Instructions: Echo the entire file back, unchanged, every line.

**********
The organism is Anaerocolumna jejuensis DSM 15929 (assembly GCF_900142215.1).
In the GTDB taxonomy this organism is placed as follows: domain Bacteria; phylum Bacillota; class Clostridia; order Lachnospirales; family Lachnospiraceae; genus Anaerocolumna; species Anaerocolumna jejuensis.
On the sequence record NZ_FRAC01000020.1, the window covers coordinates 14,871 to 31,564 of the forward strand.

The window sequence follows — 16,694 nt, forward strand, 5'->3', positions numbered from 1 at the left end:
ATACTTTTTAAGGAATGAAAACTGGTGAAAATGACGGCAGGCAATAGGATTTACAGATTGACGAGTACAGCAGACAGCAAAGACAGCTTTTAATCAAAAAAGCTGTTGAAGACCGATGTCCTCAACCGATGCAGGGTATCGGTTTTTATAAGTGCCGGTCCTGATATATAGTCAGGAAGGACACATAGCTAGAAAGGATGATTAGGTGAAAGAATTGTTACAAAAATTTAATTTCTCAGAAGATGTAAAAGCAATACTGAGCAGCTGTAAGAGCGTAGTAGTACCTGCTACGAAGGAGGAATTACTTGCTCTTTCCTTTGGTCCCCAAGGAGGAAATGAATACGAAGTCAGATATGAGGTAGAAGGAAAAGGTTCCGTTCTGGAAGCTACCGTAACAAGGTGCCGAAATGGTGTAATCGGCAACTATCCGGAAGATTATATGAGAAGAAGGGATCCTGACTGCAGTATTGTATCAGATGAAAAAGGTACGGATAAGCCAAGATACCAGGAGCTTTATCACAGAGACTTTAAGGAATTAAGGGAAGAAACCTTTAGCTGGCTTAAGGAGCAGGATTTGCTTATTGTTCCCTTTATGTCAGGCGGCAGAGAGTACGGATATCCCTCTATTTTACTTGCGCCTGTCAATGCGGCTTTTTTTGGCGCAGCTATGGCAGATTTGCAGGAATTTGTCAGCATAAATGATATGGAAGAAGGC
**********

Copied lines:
The organism is Anaerocolumna jejuensis DSM 15929 (assembly GCF_900142215.1).
In the GTDB taxonomy this organism is placed as follows: domain Bacteria; phylum Bacillota; class Clostridia; order Lachnospirales; family Lachnospiraceae; genus Anaerocolumna; species Anaerocolumna jejuensis.
On the sequence record NZ_FRAC01000020.1, the window covers coordinates 14,871 to 31,564 of the forward strand.

The window sequence follows — 16,694 nt, forward strand, 5'->3', positions numbered from 1 at the left end:
ATACTTTTTAAGGAATGAAAACTGGTGAAAATGACGGCAGGCAATAGGATTTACAGATTGACGAGTACAGCAGACAGCAAAGACAGCTTTTAATCAAAAAAGCTGTTGAAGACCGATGTCCTCAACCGATGCAGGGTATCGGTTTTTATAAGTGCCGGTCCTGATATATAGTCAGGAAGGACACATAGCTAGAAAGGATGATTAGGTGAAAGAATTGTTACAAAAATTTAATTTCTCAGAAGATGTAAAAGCAATACTGAGCAGCTGTAAGAGCGTAGTAGTACCTGCTACGAAGGAGGAATTACTTGCTCTTTCCTTTGGTCCCCAAGGAGGAAATGAATACGAAGTCAGATATGAGGTAGAAGGAAAAGGTTCCGTTCTGGAAGCTACCGTAACAAGGTGCCGAAATGGTGTAATCGGCAACTATCCGGAAGATTATATGAGAAGAAGGGATCCTGACTGCAGTATTGTATCAGATGAAAAAGGTACGGATAAGCCAAGATACCAGGAGCTTTATCACAGAGACTTTAAGGAATTAAGGGAAGAAACCTTTAGCTGGCTTAAGGAGCAGGATTTGCTTATTGTTCCCTTTATGTCAGGCGGCAGAGAGTACGGATATCCCTCTATTTTACTTGCGCCTGTCAATGCGGCTTTTTTTGGCGCAGCTATGGCAGATTTGCAGGAATTTGTCAGCATAAATGATATGGAAGAAGGC